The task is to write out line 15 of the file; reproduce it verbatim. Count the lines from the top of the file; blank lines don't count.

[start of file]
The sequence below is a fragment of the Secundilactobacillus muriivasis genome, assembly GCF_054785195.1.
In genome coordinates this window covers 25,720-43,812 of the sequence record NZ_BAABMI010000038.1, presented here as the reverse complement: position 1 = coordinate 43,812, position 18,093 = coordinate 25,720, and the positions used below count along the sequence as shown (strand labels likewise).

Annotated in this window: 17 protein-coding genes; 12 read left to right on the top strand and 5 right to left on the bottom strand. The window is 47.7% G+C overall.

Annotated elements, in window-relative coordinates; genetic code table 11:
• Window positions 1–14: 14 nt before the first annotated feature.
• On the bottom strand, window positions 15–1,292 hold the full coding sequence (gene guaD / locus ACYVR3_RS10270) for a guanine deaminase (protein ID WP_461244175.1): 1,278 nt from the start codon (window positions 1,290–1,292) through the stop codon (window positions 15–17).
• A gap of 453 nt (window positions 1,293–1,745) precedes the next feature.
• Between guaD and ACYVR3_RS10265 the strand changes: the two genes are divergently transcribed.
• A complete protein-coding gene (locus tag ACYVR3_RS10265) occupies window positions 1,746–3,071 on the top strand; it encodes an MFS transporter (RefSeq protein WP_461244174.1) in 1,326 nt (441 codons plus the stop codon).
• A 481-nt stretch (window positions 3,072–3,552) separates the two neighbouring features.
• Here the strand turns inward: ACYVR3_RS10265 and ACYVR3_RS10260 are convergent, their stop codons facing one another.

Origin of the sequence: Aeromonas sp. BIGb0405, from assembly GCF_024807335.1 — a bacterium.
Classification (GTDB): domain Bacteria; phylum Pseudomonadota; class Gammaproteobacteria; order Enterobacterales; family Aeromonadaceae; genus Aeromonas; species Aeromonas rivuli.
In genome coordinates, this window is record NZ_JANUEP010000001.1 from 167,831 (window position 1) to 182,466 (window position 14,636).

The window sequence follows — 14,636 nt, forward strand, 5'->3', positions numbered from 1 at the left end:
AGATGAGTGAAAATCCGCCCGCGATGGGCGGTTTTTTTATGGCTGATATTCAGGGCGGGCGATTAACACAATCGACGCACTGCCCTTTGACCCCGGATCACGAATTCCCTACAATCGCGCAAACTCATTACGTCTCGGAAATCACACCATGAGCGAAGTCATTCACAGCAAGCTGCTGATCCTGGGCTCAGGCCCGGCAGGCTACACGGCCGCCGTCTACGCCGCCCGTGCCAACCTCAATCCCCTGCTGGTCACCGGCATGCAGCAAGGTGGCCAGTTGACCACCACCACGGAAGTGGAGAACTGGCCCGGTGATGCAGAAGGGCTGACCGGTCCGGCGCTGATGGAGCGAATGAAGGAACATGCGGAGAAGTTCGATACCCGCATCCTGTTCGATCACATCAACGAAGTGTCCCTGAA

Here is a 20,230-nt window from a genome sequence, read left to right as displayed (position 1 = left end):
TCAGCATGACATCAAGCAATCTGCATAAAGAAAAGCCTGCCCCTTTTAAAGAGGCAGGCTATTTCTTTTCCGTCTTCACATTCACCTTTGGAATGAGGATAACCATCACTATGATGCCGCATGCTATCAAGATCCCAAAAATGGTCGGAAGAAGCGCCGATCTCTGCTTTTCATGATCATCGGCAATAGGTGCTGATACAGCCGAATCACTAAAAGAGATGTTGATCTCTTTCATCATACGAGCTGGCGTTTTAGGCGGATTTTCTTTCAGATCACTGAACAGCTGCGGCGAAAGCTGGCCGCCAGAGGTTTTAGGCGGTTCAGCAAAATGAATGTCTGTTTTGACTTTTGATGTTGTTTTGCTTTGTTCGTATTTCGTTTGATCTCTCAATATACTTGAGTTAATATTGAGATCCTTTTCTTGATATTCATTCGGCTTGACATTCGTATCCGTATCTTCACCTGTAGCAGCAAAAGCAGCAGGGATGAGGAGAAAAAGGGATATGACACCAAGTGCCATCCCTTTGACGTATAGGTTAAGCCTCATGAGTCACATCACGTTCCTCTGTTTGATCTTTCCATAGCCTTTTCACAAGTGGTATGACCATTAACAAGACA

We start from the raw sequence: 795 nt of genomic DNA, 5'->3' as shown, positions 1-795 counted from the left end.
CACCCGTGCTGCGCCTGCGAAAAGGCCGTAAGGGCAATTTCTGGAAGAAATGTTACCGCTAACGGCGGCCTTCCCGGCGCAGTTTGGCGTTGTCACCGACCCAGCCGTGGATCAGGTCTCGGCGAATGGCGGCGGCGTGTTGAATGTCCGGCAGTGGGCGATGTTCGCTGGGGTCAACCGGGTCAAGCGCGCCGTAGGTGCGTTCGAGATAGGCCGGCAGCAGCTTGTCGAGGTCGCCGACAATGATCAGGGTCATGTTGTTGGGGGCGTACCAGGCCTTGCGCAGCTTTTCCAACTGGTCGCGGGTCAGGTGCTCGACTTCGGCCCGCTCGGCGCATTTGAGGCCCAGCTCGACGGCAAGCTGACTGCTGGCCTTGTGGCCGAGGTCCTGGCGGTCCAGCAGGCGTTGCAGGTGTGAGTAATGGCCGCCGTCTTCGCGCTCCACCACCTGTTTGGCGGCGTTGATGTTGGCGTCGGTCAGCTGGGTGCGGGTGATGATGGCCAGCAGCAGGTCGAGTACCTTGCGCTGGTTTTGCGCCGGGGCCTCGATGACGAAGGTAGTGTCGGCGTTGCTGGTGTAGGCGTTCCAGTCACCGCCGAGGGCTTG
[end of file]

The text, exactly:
The window sequence follows — 14,636 nt, forward strand, 5'->3', positions numbered from 1 at the left end: